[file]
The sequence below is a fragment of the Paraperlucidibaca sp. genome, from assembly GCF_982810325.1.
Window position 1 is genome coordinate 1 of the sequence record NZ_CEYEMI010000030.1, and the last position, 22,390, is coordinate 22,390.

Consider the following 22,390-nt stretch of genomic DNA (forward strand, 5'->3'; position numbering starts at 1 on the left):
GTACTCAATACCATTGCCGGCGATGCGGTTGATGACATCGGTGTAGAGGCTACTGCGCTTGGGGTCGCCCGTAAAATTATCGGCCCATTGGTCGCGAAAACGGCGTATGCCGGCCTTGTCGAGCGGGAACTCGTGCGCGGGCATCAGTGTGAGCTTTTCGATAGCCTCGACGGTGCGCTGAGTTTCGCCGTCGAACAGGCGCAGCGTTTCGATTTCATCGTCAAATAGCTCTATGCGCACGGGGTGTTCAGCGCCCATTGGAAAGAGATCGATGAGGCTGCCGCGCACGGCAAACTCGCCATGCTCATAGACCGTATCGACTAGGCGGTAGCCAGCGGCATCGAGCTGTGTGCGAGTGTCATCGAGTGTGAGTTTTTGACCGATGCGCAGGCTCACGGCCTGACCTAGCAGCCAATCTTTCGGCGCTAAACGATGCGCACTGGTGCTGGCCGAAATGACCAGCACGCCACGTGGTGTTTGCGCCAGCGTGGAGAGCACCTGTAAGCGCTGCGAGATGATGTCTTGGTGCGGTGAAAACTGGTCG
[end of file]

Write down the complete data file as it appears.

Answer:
The sequence below is a fragment of the Paraperlucidibaca sp. genome, from assembly GCF_982810325.1.
Window position 1 is genome coordinate 1 of the sequence record NZ_CEYEMI010000030.1, and the last position, 22,390, is coordinate 22,390.

Consider the following 22,390-nt stretch of genomic DNA (forward strand, 5'->3'; position numbering starts at 1 on the left):
GTACTCAATACCATTGCCGGCGATGCGGTTGATGACATCGGTGTAGAGGCTACTGCGCTTGGGGTCGCCCGTAAAATTATCGGCCCATTGGTCGCGAAAACGGCGTATGCCGGCCTTGTCGAGCGGGAACTCGTGCGCGGGCATCAGTGTGAGCTTTTCGATAGCCTCGACGGTGCGCTGAGTTTCGCCGTCGAACAGGCGCAGCGTTTCGATTTCATCGTCAAATAGCTCTATGCGCACGGGGTGTTCAGCGCCCATTGGAAAGAGATCGATGAGGCTGCCGCGCACGGCAAACTCGCCATGCTCATAGACCGTATCGACTAGGCGGTAGCCAGCGGCATCGAGCTGTGTGCGAGTGTCATCGAGTGTGAGTTTTTGACCGATGCGCAGGCTCACGGCCTGACCTAGCAGCCAATCTTTCGGCGCTAAACGATGCGCACTGGTGCTGGCCGAAATGACCAGCACGCCACGTGGTGTTTGCGCCAGCGTGGAGAGCACCTGTAAGCGCTGCGAGATGATGTCTTGGTGCGGTGAAAACTGGTCG